How to Organize Your Figma Document

Learn the best approach to setting up your Figma file for a success export in Xenon.

If You Only Read This

The most important part of your success using Xenon is to group or frame your content in Figma as these elements map directly to Divs in Oxygen, which is what will become your page structure.

Add in either auto-layouts in Figma or utility classes in Oxygen and you will have to do very little styling yourself.

We highly recommend you watch the demonstration video on how to prepare your Figma file before you run your first export:

General Tips

Avoid using “rectangles” in Figma. They do not support auto-layouts and will not act as a wrapper div in Oxygen like a Group or Frame will.

Frames or Groups that have background images will need to be set in Oxygen as Figma doesn’t handle background images in the same way Oxygen does.

While Xenon does correctly map borders into Oxygen, borders in Figma can only be applied to all or no sides of an element, unlike CSS. This is a limitation you’ll have to decide the best approach to solve. Utility classes or styling in Oxygen later are both viable options.

Masks (like for gradient overlays and custom image resizes) result in blank divs, so avoid those where possible and instead style using classes or directly in Oxygen. Instead, crop images instead of using a Figma mask.

Images are unable be pulled from Figma into shortcodes, so make sure you’ve exported your images and uploaded them to your WordPress media library for super quick placement.

If your Figma file is large, it can sometimes cause performance issues. We’d recommend creating another draft Figma file and adding items you intend to export into that document.

Bottom to Top

Figma organizes documents with a bottom to top arrangement. This means that Frames and Groups at the bottom of your document appear first in your layout when you convert into Oxygen shortcodes.

If you have a header layout in Figma, move that to the bottom of your document sidebar. Next you might have a hero section, which would be second from the bottom. Your footer would then be at the top of the sidebar.

You can see in the screenshot below that the header as at the bottom of the sidebar, but it’s at the top of the document layout. This will result in the header coming first in Oxygen, then Hero Section, then How It Works, etc.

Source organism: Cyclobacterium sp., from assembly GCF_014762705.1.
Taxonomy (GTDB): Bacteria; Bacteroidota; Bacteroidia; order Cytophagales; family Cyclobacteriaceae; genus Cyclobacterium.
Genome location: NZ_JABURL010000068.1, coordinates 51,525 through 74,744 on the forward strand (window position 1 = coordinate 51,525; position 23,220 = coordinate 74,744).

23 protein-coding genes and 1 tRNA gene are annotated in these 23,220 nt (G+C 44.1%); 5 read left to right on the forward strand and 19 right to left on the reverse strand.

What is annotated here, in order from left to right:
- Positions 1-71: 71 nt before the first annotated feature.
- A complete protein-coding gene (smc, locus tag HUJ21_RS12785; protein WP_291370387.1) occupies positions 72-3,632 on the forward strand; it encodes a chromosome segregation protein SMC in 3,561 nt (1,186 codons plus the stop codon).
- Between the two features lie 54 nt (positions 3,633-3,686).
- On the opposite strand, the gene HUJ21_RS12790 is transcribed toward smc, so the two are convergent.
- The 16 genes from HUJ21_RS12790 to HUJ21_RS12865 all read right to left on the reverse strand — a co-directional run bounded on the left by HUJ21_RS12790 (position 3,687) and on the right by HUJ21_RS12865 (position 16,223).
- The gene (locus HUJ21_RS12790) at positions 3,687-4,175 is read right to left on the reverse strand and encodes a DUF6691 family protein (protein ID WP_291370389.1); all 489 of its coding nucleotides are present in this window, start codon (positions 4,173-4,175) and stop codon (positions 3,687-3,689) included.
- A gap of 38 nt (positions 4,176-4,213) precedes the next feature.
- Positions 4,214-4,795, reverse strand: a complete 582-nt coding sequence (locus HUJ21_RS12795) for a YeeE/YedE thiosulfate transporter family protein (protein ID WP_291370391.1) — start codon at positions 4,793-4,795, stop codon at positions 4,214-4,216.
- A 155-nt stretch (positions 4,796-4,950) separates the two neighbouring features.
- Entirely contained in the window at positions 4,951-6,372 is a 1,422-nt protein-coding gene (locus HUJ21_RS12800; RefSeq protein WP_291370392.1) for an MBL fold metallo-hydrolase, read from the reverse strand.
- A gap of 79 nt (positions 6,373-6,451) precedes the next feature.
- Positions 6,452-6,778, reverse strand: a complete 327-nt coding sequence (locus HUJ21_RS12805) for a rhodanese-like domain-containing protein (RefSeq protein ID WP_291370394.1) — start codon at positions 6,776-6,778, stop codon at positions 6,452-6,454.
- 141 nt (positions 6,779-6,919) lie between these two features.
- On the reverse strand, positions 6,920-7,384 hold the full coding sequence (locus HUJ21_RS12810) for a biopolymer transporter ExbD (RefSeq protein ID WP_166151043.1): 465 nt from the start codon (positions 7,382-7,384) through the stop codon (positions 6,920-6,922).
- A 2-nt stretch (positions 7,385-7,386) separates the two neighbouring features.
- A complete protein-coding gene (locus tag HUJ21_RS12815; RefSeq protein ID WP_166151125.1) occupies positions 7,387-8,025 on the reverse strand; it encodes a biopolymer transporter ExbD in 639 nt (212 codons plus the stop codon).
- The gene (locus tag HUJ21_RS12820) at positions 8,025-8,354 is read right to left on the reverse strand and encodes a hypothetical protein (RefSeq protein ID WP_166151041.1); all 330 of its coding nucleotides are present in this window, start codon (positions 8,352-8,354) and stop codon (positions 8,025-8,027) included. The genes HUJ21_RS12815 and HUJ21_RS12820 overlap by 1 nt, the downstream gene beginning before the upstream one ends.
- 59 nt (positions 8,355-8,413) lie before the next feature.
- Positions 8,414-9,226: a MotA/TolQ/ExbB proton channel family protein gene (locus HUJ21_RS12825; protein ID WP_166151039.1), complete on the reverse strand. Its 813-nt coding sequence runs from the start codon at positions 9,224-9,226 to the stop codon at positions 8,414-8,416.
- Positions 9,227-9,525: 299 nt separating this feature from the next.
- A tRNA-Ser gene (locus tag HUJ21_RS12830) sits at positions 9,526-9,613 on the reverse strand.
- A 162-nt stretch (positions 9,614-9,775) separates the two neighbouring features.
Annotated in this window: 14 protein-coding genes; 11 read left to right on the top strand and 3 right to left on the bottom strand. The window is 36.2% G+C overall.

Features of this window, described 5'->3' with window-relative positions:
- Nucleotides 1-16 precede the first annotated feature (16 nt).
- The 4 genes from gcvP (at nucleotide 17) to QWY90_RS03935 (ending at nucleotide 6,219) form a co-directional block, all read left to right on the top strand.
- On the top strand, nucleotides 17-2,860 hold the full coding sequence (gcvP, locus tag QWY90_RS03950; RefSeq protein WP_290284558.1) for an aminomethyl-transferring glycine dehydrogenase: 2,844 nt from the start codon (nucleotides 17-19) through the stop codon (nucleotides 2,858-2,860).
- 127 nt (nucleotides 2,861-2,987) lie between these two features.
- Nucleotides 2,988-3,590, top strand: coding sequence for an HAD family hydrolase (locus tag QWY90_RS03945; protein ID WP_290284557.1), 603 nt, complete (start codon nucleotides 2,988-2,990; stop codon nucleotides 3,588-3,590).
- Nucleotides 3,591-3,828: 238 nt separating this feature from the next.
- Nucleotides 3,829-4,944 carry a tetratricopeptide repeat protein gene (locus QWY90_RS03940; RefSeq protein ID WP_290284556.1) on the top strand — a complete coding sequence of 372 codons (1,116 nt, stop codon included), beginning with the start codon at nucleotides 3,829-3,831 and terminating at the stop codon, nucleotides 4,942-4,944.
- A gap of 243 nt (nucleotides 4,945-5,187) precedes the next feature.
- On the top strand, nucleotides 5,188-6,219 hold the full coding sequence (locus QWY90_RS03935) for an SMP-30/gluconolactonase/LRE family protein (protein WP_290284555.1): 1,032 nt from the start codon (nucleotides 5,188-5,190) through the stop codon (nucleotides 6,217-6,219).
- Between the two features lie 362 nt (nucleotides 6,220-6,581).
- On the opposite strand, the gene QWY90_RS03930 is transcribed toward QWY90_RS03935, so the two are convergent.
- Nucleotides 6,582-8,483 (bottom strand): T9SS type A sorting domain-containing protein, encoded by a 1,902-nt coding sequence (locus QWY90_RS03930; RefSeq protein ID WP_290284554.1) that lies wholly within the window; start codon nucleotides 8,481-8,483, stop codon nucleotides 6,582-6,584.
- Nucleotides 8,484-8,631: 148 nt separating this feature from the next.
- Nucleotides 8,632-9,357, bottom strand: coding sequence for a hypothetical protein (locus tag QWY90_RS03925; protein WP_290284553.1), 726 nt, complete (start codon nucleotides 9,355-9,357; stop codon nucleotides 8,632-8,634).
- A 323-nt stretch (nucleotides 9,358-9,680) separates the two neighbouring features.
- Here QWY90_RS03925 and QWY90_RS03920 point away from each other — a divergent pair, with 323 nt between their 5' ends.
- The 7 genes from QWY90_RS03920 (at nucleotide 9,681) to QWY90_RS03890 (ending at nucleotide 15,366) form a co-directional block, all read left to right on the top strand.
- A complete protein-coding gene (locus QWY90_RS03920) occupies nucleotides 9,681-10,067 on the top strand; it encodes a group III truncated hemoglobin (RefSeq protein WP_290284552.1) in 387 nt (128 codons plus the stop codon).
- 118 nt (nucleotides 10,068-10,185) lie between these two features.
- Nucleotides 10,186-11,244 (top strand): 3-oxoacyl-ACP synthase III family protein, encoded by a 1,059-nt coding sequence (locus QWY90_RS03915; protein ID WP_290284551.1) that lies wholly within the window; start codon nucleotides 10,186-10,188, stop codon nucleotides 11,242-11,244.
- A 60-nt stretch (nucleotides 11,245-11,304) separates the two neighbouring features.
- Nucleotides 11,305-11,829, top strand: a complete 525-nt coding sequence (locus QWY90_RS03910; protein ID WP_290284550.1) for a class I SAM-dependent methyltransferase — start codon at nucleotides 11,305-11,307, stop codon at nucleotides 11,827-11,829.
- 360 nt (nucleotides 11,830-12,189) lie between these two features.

Use Frames and Groups

Frames and Groups are the essential building blocks in your Figma document. They are what become Divs in Oxygen. You will want to treat frames like divs.

You can drag frames over the top of existing content to group them together without having to manually sort them into groups via the sidebar.

When it doubt, Frame it out. Make sure to apply auto-layout or utility classes for best results.

For our purposes, there is no real difference between a Frame and a Group. Either one will behave in the same way when exporting with Xenon.

Learn more about auto-layouts.


Use Auto Layouts (Option 1)

Now that you’re using Frames and Groups, you can utilize auto-layouts.

Auto-layouts and flex-box have familiar naming and alignment controls like space-between and utilize a graphical interface to handle alignment for top, center, left, right, etc. Note the orange highlighted section of the image showing auto layout controls.

These alignment controls map directly to Oxygen’s horizontal/vertical, top/middle/center, etc alignment controls.

Auto Layouts should become a key part of your Figma workflow, if it’s not already. Watch the video on preparing an existing Figma file to use auto-layouts .

Auto-layouts map to the ID of the element in Oxygen, so be sure you understand the implications of that.

Without auto layouts, you will need to rely heavily on utility classes.

Figma does add 10px of “space between items” by default when auto-layout is enabled, so be sure to remove that extra spacing if you don’t need it.


Use Framework Classes (Option 2)

If you’ve organized your document in Figma with frames and groups, you’ll find the DOM structure of your page is imported into Oxygen without styling.

Things like margin, padding, colors, typography, alignment, etc will need to be configured with classes.

We find advanced users typically choose this otion.

Learn how to use utility classes in Xenon.

Element Styling

Styles attached to individual elements in Figma are applied to that element’s ID in Oxygen. For instance, a text element given a font color of #ffffff in Figma will have that font color attached to its ID in Oxygen.

Font color, weight, size, font-family, box shadow, stroke, and more are currently mapped styles and will flow from Figma to Oxygen during your export.

If you want to add custom classes to any element, you can do so in Xenon. Every element has a “classes” field next to it. Type in a comma separated list of classes and they will be applied to that element upon export.

Note: If that class doesn’t already exist in your Oxygen install before you import the new shortcodes, it will not appear on the element. Instead, you must add or import the class first.


Images and Vectors

Use images instead of vectors where possible, as images in Figma become image placeholders sized appropriately in Oxygen. Vectors often are made up of numerous sub-elements.

Xenon tries to ignore all of the sub-elements and instead replace it with one image placeholder, but due to the nature of vectors this can sometimes leave numerous extra blank placeholders.

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